James Davies, cop killed by friendly fire: Lawsuit claims death was preventable
James Davies. Photos, video and more below.
In November 2012, we told you about the friendly fire death of James Davies, a Lakewood police officer, during the investigation of what turned out to be a rather minor incident. The following January, First Judicial District DA Peter Weir determined that no criminal charges would be pressed in Davies's death.
That's not the final word, however. Tami Davies, James's widow, has reportedly filed a lawsuit over the incident, claiming that the tragedy was the "inevitable conclusion to a series of preventable acts and omissions."
As we reported last year, the main events of the night were laid out in a portion of a Weir decision letter addressed to Lakewood Police Chief Kevin Paletta and labeled "Relevant Facts."
On November 8, the document notes, Davies and another agent assigned to the department's Special Enforcement Team had volunteered to work overtime and were assigned to a late shift.
Early the following morning, the pair received a call to the area of Ingalls and 20th Avenue involving a loud party. They parked their car in the vicinity, but as they were walking, they heard gunshots in an area south of them and headed that way, along with a slew of others from the department, prompted by numerous calls from concerned residents.
At the scene.
Officers fanned out in search of the shooter, and before long, a sergeant spotted a figure outside a house at 1940 Eaton, followed by a muzzle flash. She responded by pressing herself against a tree, while other officers in the vicinity sought cover.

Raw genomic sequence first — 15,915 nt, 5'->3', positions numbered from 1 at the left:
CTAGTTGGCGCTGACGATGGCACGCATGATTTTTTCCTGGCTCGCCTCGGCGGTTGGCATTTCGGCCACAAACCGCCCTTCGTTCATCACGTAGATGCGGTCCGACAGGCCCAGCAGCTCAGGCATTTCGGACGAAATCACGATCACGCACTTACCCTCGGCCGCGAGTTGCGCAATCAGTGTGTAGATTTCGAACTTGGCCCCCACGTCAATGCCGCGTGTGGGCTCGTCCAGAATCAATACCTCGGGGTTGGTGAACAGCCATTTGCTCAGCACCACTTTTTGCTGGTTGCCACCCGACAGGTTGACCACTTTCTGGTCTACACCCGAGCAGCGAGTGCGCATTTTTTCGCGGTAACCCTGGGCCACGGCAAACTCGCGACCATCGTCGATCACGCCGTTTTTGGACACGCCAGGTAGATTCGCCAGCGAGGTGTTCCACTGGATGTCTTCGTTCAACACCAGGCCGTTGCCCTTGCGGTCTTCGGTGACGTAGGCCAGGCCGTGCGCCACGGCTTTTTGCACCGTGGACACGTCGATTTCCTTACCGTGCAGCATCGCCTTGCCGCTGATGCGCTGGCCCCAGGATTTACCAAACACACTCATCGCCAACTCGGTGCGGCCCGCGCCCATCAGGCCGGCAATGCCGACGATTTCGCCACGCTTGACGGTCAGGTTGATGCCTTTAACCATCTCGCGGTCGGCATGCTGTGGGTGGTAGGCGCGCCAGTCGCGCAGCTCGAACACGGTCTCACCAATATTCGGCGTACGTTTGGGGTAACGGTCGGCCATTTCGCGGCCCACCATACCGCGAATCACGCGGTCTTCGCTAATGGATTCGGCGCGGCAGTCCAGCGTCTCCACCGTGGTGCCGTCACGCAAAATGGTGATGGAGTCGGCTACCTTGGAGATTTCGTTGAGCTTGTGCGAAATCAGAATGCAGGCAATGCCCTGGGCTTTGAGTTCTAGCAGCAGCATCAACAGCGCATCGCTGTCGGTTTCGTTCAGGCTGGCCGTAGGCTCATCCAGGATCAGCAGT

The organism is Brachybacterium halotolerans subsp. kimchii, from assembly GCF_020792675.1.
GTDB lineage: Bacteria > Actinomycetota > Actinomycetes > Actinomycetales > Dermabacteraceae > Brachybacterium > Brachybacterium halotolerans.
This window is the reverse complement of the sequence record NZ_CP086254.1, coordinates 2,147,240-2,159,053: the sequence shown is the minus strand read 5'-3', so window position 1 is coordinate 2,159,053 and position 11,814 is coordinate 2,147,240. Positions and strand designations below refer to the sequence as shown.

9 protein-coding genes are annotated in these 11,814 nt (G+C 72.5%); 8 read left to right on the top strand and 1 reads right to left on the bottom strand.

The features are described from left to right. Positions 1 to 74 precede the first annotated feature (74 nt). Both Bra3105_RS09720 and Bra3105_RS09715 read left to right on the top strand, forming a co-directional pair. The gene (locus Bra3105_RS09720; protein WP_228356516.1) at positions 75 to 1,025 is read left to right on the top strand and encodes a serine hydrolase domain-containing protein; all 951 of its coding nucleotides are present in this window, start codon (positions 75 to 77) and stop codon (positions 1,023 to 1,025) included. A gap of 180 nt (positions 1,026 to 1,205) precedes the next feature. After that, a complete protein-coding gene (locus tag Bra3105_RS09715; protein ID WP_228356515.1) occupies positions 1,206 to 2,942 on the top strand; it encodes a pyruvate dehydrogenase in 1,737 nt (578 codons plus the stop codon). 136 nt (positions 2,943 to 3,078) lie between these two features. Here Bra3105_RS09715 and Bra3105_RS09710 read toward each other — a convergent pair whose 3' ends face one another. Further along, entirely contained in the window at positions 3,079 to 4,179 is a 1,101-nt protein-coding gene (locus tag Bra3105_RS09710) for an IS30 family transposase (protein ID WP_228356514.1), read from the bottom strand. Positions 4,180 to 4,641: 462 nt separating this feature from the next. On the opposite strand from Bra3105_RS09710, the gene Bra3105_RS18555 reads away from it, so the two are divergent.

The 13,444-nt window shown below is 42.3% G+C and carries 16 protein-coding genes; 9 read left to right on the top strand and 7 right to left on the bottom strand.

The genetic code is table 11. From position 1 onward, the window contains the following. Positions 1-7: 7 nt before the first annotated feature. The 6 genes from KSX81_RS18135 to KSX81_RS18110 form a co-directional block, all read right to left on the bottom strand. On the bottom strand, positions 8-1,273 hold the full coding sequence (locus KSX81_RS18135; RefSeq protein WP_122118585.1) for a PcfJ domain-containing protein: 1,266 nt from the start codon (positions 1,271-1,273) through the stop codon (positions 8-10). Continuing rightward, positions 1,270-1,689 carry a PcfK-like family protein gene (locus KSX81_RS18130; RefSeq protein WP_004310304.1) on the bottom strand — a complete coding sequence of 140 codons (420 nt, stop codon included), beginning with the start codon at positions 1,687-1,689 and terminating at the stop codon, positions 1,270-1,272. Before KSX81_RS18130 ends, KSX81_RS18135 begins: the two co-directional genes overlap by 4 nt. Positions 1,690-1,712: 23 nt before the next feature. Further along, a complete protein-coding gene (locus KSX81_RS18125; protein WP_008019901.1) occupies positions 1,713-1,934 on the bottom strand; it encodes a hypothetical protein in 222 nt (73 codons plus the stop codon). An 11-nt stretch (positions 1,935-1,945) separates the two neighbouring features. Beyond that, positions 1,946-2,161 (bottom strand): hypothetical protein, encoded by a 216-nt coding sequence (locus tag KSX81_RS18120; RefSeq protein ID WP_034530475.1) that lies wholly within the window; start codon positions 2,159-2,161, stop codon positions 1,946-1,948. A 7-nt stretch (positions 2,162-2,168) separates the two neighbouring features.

Davies and the officer with him were a few buildings away and communicated their position via radio. Meanwhile, a SWAT negotiator phoned the house in question, and after a couple of tries, a woman answered the phone. She insisted that no one there had fired a gun, adding that two people were with her. The negotiator then ordered the trio outside, and as a Denver Police helicopter swooped overhead, they complied and were taken into custody. None of them had a weapon, but ammo was found inside the home.
As Davies and the other officer circled to the back of the house, just in case someone else was inside and tried to flee, agents questioned the three people who'd left the house and learned that several pit bulls were inside. More personnel were called to help clear the dogs -- including Agent Devaney Braley, a SWAT officer team leader.
Dealing with the dogs took some time, and as agents tackled that task, another complication cropped up -- the arrival of a man named Joe Ruiz, who was allegedly drunk. He yelled at the agents in front of the house, "challenging their authority to be in his home," the letter says.
In the midst of this confusion, Braley, inside the house, was told the backyard hadn't been cleared yet. He was at the backdoor when he thought he heard voices.
What happened next?
Continue for more about the filing of a lawsuit in regard to the James Davies shooting, including more photos, video and an original document. Braley told investigators that he looked into the backyard and saw an east-to-west privacy fence that separated the residence from the apartment building directly to the north -- and on top of it, he caught a glimpse of what he thought was a Hispanic man with a shaved head holding a black, semi-automatic pistol.
In response, Braley yelled, "Police, drop the gun. Drop the gun," but the man didn't do so. Instead, Braley said, the man started to raise the weapon in his direction. Believing he was about to be shot, the agent fired first, striking the man in the head
He and other officers then cautiously made their way to the other side of the fence -- and upon their arrival, the agent who got there first began saying, "No, no, no...."